2014-07-01

    ... 28 Judicial Administration 1 2014-07-01 2014-07-01 false Responsibilities of junk yards and salvage yards and auto recyclers. 25.56 Section 25.56 Judicial Administration DEPARTMENT OF JUSTICE... Responsibilities of junk yards and salvage yards and auto recyclers. (a) By no later than March 31, 2009,...

  19. 28 CFR 25.56 - Responsibilities of junk yards and salvage yards and auto recyclers.

    Code of Federal Regulations, 2013 CFR

    2013-07-01

    ... 28 Judicial Administration 1 2013-07-01 2013-07-01 false Responsibilities of junk yards and salvage yards and auto recyclers. 25.56 Section 25.56 Judicial Administration DEPARTMENT OF JUSTICE... Responsibilities of junk yards and salvage yards and auto recyclers. (a) By no later than March 31, 2009,...

  20. 28 CFR 25.56 - Responsibilities of junk yards and salvage yards and auto recyclers.

    Code of Federal Regulations, 2012 CFR

    2012-07-01

    ... 28 Judicial Administration 1 2012-07-01 2012-07-01 false Responsibilities of junk yards and salvage yards and auto recyclers. 25.56 Section 25.56 Judicial Administration DEPARTMENT OF JUSTICE... Responsibilities of junk yards and salvage yards and auto recyclers. (a) By no later than March 31, 2009,...

  1. 28 CFR 25.56 - Responsibilities of junk yards and salvage yards and auto recyclers.

    Code of Federal Regulations, 2011 CFR

    2011-07-01

    ... 28 Judicial Administration 1 2011-07-01 2011-07-01 false Responsibilities of junk yards and salvage yards and auto recyclers. 25.56 Section 25.56 Judicial Administration DEPARTMENT OF JUSTICE... Responsibilities of junk yards and salvage yards and auto recyclers. (a) By no later than March 31, 2009,...

  2. Components of dairy manure management systems.

    PubMed

    Van Horn, H H; Wilkie, A C; Powers, W J; Nordstedt, R A

    1994-07-01

    Dairy manure management systems should account for the fate of excreted nutrients that may be of environmental concern. Currently, regulatory oversight is directed primarily at the assurance of water quality; N is the most monitored element. Land application of manure at acceptable fertilizer levels to crops produced on the farm by hauling or by pumping flushed manure effluent through irrigation systems is the basis of most systems. Nutrient losses to surface and groundwaters can be avoided, and significant economic value can be obtained from manure as fertilizer if adequate crop production is possible. Dairies with insufficient crop production potential need affordable systems to concentrate manure nutrients, thereby reducing hauling costs and possibly producing a salable product. Precipitation of additional nutrients from flushed manures with sedimented solids may be possible. Composting of separated manure solids offers a possible method to stabilize solids for distribution, but, most often, solids separated from dairy manures are fibrous and low in fertility. Manure solids combined with wastes from other sources may have potential if a marketable product can be produced or if sufficient subsidy is received for processing supplementary wastes. Solutions to odor problems are needed. Energy generated from manure organic matter, via anaerobic digestion, reduces atmospheric emissions of methane and odorous compounds. Use of constructed wetlands or harvesting of photosynthetic biomass from wastewater has the potential to improve water quality, making extensive recycling possible. PMID:7929962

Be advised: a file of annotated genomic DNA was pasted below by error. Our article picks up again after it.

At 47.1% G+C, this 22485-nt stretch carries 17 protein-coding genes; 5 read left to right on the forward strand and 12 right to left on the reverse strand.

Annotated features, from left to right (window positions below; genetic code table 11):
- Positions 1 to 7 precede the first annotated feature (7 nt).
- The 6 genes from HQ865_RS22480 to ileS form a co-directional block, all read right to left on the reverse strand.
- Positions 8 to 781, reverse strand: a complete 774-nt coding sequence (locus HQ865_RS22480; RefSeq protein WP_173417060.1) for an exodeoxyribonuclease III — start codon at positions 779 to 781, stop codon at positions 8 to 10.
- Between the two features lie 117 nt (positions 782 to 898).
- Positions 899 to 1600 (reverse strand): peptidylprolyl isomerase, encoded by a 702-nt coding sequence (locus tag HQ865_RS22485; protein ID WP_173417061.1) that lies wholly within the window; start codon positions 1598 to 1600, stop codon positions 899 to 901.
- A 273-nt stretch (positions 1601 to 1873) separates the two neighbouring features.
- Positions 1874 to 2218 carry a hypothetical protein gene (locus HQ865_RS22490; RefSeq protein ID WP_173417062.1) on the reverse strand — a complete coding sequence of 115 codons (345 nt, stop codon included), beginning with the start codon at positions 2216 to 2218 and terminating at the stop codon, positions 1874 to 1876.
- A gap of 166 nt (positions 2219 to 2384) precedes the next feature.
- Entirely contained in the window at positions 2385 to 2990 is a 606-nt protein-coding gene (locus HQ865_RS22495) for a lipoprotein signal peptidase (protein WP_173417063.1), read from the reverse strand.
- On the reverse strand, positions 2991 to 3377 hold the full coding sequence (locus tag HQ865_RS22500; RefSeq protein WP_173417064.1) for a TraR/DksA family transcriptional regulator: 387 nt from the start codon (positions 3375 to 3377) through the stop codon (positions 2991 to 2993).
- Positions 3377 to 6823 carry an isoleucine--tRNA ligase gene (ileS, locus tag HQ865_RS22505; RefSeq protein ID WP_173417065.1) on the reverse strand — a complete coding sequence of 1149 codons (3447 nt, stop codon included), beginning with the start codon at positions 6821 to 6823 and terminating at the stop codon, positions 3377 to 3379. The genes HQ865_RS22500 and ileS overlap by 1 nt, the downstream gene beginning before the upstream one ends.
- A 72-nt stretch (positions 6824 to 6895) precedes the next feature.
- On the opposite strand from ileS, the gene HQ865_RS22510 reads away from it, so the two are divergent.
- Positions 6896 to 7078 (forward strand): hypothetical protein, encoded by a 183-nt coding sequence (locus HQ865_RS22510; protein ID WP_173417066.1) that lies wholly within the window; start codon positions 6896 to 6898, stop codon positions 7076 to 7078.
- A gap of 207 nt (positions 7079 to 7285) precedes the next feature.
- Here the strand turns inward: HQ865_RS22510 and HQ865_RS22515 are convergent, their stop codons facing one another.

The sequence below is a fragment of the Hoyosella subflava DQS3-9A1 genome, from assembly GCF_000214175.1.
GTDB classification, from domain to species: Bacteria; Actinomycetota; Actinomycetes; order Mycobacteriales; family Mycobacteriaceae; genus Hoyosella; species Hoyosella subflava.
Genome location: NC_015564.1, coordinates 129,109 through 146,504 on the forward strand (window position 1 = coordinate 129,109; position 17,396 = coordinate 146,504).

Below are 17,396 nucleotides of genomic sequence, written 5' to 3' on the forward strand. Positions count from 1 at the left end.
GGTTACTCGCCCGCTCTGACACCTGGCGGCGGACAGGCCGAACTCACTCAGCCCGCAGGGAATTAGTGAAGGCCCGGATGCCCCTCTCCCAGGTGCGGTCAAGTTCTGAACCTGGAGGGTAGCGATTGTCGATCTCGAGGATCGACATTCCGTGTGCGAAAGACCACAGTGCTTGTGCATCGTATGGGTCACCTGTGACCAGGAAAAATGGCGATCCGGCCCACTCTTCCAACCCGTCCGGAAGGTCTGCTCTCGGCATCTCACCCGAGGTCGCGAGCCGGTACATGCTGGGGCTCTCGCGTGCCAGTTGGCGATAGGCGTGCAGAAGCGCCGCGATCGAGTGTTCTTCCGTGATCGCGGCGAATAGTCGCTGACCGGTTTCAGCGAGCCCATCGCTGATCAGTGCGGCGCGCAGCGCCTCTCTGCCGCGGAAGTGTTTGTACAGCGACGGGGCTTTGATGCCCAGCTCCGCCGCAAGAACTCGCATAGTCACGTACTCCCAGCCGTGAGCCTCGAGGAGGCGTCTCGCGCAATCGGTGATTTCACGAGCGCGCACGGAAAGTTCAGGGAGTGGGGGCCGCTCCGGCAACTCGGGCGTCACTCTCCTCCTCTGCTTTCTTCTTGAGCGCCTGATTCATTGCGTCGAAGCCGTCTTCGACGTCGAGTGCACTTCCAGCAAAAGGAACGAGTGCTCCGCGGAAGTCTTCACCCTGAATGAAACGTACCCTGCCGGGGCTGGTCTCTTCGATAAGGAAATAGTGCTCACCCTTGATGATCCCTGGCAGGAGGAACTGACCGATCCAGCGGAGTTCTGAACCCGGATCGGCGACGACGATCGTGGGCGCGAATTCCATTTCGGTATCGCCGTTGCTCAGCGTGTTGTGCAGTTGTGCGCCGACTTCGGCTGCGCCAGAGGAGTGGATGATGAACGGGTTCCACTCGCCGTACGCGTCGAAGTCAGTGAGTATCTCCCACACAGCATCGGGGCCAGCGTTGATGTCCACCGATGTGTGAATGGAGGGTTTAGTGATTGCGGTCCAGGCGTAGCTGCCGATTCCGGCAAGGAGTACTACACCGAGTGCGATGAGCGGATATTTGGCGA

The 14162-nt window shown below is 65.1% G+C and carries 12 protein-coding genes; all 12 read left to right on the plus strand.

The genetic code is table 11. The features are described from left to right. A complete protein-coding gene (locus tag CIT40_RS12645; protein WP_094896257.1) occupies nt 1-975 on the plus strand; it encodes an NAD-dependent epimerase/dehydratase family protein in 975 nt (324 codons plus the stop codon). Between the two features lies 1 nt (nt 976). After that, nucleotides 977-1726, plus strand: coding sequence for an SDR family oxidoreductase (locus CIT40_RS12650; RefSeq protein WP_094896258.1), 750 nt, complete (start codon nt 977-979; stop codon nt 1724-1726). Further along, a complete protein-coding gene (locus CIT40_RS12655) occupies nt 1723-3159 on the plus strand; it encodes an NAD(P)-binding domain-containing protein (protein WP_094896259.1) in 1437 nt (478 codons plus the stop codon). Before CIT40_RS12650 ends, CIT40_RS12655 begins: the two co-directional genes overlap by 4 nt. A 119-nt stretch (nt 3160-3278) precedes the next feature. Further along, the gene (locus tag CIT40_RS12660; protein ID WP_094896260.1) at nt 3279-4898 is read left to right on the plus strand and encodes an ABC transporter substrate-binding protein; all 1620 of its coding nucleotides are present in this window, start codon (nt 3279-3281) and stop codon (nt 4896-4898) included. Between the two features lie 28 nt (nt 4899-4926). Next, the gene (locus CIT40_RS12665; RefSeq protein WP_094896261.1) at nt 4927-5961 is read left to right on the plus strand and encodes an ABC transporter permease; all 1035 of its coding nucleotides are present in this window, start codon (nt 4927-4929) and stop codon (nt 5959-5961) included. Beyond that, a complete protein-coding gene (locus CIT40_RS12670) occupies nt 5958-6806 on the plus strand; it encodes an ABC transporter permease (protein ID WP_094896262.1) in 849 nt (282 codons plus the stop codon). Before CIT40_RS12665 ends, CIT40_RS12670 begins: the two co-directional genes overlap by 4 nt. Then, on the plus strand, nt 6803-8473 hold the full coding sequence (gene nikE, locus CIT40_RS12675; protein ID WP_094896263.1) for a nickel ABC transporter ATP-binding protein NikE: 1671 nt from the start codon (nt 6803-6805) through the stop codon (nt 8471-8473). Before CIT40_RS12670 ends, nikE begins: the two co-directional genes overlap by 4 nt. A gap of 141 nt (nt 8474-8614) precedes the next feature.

3. Characterization of selected nutrients and bacteria from anerobic swine manure lagoons on sow, nursery, and finisher farms in the Mid-South US

    Technology Transfer Automated Retrieval System (TEKTRAN)

    Swine manure from confinement barns in the southeastern USA is flushed into anaerobic lagoons and the effluent land applied as fertilizer. Fertilizer qualities of effluents have been documented, but less is known of their microbiological quality. The present study assessed microbiological quality ...

  4. [Form tendency and bio-availability dynamics of Cu and Zn in different farm soils after application of organic fertilizer of livestock and poultry manures].

    PubMed

    Shang, He-ping; Li, Yang; Zhang, Tao; Su, De-chun

    2015-01-01

    Soil incubation experiments were conducted with different sources of manures containing heavy metals to evaluate the bioavailability of heavy metals (Cu and Zn) and their form transformation in different soils. This study may assist in developing strategies to ascertain the loads of heavy metals which entered into soils together with manures, and promote policies to evaluate the ecological risk in agriculture soils. The results showed that, during the six months of soil incubation, the pH value of acidic soil increased and the pH value of calcareous soil reduced. After adding chicken manures, the contents of available Cu in both calcareous and acid soils were significant lower than those in the equivalent inorganic salt treatments, but there was no significant difference between the treatments in the contents of available Zn in both calcareous and acid soils. Furthermore, there were also no significant differences between pig matures and the equivalent inorganic salt treatments in the contents of available Cu and Zn in both calcareous and acid soils. The results of form tendency showed that the main forms of Cu and Zn in both calcareous and acid soils, which entered into soils together with manures, were exchangeable, carbonate, Fe-Mn oxides, and organic. And the proportions of different heavy metals species in calcareous and acid soils were different with different manures sources. After six months of incubation, the contents of exchangeable and Fe-Mn oxides Cu, Zn were lower than those in the equivalent inorganic salt treatments, the contents of organics Cu and Zn were higher than those in the equivalent inorganic salt treatments, and other Cu and Zn forms in soils showed no difference with inorganic salt treatments. PMID:25898681